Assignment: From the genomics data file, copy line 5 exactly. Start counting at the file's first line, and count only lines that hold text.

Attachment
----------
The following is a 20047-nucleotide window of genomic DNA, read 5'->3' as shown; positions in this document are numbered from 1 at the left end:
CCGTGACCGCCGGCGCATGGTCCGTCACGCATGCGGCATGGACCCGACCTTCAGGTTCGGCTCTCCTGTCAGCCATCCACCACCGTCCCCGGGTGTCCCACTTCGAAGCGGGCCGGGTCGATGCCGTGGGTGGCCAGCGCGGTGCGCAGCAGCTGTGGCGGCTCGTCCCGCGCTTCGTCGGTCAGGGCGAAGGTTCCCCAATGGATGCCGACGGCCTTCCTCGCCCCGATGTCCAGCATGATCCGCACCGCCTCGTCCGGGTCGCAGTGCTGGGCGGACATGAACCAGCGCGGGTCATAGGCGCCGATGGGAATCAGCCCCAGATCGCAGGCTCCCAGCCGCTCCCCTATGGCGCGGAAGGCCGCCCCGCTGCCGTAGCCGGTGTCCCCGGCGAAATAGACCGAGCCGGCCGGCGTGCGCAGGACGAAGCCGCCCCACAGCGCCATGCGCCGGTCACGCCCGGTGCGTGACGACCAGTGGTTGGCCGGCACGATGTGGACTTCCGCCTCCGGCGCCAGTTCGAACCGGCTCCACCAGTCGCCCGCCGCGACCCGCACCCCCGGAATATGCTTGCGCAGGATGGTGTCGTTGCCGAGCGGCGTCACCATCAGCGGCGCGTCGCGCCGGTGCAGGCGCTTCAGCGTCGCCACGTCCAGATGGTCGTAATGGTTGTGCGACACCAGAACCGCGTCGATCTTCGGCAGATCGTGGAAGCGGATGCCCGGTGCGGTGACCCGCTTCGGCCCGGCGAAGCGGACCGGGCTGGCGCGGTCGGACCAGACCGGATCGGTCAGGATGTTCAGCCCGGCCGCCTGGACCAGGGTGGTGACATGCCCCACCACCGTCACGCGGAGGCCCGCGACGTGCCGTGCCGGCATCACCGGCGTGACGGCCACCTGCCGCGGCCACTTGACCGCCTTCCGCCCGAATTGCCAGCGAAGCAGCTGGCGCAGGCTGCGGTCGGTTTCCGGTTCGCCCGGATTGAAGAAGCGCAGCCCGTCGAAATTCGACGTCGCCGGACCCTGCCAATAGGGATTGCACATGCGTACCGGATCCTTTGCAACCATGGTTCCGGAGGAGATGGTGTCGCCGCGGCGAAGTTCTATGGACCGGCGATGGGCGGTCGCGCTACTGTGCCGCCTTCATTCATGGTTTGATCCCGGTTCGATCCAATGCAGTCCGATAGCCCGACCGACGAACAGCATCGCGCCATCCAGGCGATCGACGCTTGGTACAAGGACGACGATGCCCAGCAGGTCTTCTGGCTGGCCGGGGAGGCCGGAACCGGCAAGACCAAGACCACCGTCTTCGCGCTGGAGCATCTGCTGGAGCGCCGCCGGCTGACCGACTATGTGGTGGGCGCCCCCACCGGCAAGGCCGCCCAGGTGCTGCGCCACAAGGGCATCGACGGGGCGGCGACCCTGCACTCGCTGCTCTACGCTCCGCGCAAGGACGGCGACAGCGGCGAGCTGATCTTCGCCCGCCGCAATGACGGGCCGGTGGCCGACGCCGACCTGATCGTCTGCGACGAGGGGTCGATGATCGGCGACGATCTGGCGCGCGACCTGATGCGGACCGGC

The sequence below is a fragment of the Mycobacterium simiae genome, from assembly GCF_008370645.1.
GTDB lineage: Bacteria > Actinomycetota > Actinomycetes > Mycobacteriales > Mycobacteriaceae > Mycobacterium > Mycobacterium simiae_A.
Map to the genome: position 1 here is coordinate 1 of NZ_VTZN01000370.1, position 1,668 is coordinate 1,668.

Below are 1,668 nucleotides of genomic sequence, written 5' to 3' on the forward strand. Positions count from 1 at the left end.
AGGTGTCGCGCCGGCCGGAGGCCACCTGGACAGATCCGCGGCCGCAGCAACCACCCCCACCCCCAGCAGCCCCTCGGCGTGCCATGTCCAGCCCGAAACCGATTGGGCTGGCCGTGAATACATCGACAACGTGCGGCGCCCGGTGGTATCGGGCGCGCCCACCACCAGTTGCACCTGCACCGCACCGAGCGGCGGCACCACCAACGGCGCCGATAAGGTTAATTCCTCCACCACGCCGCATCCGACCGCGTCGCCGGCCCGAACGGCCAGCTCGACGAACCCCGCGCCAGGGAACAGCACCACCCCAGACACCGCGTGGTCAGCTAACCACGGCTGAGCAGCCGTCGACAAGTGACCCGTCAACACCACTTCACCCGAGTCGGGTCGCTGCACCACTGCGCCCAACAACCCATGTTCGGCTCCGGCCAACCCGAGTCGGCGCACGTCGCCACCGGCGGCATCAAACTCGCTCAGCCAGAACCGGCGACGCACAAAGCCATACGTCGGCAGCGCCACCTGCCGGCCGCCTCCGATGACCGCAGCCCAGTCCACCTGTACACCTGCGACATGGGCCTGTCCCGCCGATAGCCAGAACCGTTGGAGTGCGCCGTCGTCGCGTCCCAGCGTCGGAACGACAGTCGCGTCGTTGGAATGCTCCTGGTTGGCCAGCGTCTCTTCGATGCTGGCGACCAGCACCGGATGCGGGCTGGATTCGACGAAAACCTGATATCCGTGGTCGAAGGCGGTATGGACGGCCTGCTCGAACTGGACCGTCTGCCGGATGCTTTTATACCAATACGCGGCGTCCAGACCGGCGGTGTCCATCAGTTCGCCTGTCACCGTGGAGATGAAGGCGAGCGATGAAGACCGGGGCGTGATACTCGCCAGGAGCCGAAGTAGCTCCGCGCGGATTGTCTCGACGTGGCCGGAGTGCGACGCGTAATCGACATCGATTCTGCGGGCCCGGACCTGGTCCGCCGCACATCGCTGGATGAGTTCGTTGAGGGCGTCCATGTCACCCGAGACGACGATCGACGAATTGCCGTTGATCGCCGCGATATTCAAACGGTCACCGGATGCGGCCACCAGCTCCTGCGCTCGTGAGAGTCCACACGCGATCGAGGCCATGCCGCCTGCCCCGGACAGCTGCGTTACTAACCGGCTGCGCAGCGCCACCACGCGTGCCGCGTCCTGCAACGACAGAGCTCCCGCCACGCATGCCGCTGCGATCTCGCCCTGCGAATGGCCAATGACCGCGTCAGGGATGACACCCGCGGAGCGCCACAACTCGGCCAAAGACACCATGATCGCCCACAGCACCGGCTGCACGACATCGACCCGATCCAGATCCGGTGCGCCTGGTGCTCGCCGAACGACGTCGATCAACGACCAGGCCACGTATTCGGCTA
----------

Map to the genome: position 1 here is coordinate 1 of NZ_VTZN01000370.1, position 1,668 is coordinate 1,668.